SRC Australia has opened an office in Adelaide, South Australia, as the company looks to enhance its electronic warfare (EW) payload development capabilities.
The company is a subsidiary of US-based research and development firm SRC. It is investing more than A$12m ($8.49m) in the development of an electronic warfare payload for next-generation training purposes.
According to the Australian Department of Defence, the payload could also be used to advance concepts such as the ‘Loyal Wingman’ unmanned aerial vehicle (UAV), which is being developed by Boeing in partnership with the Australian Government.
Australia Defence Minister Christopher Pyne said: “SRC Australia are experts in developing next-generation electronic warfare solutions for the Australian Defence Force and its allies.
“The company plays a vital role in delivering its ‘Ghosthawk’ mission support data sets for Australia’s F-35A Joint Strike Fighters.”
Pyne noted that the company’s electronics package will allow ‘the UAV to look like an adversary to replicate the threats’ encountered in combats.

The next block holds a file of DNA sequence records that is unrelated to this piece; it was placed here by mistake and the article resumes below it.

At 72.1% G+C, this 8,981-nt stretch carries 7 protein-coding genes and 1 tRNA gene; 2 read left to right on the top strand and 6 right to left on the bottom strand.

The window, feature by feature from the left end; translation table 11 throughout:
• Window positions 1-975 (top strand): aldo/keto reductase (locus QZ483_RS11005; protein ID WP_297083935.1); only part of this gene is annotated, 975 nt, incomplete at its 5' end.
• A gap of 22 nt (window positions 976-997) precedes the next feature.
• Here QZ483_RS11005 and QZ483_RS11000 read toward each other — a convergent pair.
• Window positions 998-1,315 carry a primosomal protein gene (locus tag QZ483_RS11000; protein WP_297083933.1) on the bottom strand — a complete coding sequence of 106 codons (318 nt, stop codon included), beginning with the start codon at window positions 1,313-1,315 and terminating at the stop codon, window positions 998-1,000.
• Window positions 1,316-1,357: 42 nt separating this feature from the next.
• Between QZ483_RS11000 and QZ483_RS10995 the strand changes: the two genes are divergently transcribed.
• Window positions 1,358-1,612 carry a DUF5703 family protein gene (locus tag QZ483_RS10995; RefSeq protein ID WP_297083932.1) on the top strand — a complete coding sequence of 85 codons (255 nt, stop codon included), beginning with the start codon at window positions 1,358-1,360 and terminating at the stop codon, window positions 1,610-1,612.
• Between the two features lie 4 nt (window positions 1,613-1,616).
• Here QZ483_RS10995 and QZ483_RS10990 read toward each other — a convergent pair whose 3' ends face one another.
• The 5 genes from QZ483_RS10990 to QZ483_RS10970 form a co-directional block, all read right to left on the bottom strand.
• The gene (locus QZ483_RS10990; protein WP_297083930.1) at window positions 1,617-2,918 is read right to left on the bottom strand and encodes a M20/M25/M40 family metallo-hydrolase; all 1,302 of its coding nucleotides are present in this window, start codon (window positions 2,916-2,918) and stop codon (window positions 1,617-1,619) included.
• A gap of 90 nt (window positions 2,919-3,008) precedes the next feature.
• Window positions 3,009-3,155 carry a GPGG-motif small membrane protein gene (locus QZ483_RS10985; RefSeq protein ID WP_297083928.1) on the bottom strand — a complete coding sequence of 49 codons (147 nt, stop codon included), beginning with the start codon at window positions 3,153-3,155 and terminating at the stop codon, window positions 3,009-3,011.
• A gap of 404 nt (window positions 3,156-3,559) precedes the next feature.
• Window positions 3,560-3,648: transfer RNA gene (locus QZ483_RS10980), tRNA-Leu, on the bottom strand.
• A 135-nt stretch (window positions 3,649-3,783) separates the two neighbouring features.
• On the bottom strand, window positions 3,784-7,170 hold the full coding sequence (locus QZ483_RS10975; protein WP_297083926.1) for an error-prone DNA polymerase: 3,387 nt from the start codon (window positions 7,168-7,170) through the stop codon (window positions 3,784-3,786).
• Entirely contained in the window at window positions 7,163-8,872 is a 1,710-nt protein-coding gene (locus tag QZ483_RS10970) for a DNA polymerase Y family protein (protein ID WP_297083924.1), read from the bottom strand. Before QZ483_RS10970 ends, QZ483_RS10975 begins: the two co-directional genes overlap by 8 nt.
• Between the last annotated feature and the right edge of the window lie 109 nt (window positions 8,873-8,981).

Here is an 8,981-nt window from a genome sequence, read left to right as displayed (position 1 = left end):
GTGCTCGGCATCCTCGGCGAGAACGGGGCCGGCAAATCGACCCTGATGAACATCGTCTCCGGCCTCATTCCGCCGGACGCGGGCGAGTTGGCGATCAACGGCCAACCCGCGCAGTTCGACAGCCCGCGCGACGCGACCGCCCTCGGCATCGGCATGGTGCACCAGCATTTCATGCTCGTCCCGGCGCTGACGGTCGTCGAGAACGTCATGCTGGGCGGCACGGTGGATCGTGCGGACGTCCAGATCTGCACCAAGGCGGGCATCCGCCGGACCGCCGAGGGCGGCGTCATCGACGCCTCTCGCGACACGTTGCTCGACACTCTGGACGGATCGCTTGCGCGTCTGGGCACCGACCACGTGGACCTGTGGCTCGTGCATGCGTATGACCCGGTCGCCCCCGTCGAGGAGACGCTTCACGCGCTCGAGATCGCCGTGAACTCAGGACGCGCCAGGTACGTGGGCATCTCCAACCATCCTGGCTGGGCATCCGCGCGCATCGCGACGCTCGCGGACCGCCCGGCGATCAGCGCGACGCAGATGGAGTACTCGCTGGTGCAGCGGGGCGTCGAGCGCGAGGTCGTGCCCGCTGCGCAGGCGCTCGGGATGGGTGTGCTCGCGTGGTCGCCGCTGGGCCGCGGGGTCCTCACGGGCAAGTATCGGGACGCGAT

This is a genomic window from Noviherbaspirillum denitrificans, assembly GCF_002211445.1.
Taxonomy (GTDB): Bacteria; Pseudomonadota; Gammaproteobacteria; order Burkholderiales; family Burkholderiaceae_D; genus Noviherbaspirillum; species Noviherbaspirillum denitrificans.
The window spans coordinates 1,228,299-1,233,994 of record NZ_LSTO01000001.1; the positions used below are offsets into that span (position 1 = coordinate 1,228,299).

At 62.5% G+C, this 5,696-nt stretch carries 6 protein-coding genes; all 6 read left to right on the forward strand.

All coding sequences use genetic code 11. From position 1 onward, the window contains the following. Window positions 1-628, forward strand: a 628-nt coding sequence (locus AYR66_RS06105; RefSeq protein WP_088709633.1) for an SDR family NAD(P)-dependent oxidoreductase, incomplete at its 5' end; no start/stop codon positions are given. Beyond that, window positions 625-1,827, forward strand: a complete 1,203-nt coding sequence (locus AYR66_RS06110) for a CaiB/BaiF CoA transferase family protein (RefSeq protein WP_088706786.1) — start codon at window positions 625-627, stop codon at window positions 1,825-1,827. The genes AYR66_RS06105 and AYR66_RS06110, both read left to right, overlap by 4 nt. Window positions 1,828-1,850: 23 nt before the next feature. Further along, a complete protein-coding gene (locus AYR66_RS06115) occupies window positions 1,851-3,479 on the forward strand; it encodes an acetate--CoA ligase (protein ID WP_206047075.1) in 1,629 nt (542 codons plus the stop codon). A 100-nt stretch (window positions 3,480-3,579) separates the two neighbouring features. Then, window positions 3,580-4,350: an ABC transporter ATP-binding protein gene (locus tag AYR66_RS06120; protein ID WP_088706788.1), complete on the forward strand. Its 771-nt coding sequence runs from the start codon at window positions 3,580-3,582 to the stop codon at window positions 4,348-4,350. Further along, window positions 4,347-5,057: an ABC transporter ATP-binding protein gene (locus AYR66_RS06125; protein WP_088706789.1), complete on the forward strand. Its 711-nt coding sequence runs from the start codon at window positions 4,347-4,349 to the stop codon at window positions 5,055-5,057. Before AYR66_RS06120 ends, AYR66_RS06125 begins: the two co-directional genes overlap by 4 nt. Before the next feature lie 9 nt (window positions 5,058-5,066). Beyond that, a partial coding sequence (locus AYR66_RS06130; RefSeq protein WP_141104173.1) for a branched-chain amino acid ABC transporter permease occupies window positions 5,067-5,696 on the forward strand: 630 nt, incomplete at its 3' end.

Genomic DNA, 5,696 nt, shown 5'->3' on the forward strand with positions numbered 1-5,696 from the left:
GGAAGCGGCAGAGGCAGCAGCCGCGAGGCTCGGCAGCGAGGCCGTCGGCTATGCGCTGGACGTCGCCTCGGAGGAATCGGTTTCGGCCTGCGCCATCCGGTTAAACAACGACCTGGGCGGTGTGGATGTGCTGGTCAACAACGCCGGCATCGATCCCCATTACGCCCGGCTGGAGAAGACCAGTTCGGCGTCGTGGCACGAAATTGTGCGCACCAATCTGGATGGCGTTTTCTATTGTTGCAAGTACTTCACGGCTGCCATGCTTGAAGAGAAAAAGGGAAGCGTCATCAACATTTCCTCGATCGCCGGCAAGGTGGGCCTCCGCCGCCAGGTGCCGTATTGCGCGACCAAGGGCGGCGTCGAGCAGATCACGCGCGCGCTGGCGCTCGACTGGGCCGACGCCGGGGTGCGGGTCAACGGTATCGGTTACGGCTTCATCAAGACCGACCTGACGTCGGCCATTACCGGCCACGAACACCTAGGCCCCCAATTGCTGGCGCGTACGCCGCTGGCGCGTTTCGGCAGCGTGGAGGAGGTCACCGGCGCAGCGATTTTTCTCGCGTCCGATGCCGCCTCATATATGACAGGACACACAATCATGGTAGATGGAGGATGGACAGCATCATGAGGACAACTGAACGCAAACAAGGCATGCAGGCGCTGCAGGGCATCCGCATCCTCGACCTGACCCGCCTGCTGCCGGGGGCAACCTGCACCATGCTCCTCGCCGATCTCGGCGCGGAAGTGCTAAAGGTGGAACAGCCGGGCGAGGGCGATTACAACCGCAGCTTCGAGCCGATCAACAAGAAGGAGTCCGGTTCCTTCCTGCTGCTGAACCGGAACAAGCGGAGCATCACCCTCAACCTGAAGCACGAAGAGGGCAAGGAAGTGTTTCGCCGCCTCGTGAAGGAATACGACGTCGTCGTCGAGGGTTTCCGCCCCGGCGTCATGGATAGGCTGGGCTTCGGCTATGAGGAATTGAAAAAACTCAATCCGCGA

The electronics package is known as ‘Lyrebird’ in Australia and ‘Mockingbird’ in the US.
The new office is SRC’s second in the country after the launch of the Canberra office last year.
According to Pyne, the ‘Lyrebird’ programme is expected to provide 15 additional jobs in Adelaide, Brisbane and Canberra over the next two years.
SRC offers a range of services, including mission planning support, EW integrated reprogramming, simulation, test and evaluation, and training.
SRC Australia was formed after the parent company acquired Australian firm Mission Data Solutions in April 2016.
The company secured a contract to provide software development and engineering analysis to support EW requirements for the Australian F-35 programme.